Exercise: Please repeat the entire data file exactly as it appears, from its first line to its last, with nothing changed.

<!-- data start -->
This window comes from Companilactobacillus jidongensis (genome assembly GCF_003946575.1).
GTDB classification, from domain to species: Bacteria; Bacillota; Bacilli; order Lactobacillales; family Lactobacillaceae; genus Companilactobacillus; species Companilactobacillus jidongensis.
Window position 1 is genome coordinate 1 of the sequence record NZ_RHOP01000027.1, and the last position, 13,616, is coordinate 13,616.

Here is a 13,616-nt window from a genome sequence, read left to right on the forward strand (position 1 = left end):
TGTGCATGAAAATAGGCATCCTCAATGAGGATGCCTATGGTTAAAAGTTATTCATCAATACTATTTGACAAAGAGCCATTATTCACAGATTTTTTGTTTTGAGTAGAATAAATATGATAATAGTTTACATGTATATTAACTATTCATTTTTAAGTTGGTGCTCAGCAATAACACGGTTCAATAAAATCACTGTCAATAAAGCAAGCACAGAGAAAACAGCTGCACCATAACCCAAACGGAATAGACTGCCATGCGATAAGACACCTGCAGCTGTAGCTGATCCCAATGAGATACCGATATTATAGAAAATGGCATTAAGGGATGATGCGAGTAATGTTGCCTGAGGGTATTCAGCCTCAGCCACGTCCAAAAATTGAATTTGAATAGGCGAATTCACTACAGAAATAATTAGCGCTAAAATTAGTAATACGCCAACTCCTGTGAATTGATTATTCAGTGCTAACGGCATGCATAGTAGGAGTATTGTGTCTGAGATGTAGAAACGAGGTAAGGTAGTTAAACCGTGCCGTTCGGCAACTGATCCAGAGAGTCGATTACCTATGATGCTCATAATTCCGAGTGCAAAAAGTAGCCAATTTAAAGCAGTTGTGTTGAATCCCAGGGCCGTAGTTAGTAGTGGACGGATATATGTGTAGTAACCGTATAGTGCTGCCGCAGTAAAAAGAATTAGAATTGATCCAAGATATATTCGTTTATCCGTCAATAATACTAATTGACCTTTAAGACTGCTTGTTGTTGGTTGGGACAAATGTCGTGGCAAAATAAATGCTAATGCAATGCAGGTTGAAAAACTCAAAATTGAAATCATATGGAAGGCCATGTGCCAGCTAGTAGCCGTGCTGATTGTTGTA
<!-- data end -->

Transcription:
This window comes from Companilactobacillus jidongensis (genome assembly GCF_003946575.1).
GTDB classification, from domain to species: Bacteria; Bacillota; Bacilli; order Lactobacillales; family Lactobacillaceae; genus Companilactobacillus; species Companilactobacillus jidongensis.
Window position 1 is genome coordinate 1 of the sequence record NZ_RHOP01000027.1, and the last position, 13,616, is coordinate 13,616.

Here is a 13,616-nt window from a genome sequence, read left to right on the forward strand (position 1 = left end):
TGTGCATGAAAATAGGCATCCTCAATGAGGATGCCTATGGTTAAAAGTTATTCATCAATACTATTTGACAAAGAGCCATTATTCACAGATTTTTTGTTTTGAGTAGAATAAATATGATAATAGTTTACATGTATATTAACTATTCATTTTTAAGTTGGTGCTCAGCAATAACACGGTTCAATAAAATCACTGTCAATAAAGCAAGCACAGAGAAAACAGCTGCACCATAACCCAAACGGAATAGACTGCCATGCGATAAGACACCTGCAGCTGTAGCTGATCCCAATGAGATACCGATATTATAGAAAATGGCATTAAGGGATGATGCGAGTAATGTTGCCTGAGGGTATTCAGCCTCAGCCACGTCCAAAAATTGAATTTGAATAGGCGAATTCACTACAGAAATAATTAGCGCTAAAATTAGTAATACGCCAACTCCTGTGAATTGATTATTCAGTGCTAACGGCATGCATAGTAGGAGTATTGTGTCTGAGATGTAGAAACGAGGTAAGGTAGTTAAACCGTGCCGTTCGGCAACTGATCCAGAGAGTCGATTACCTATGATGCTCATAATTCCGAGTGCAAAAAGTAGCCAATTTAAAGCAGTTGTGTTGAATCCCAGGGCCGTAGTTAGTAGTGGACGGATATATGTGTAGTAACCGTATAGTGCTGCCGCAGTAAAAAGAATTAGAATTGATCCAAGATATATTCGTTTATCCGTCAATAATACTAATTGACCTTTAAGACTGCTTGTTGTTGGTTGGGACAAATGTCGTGGCAAAATAAATGCTAATGCAATGCAGGTTGAAAAACTCAAAATTGAAATCATATGGAAGGCCATGTGCCAGCTAGTAGCCGTGCTGATTGTTGTA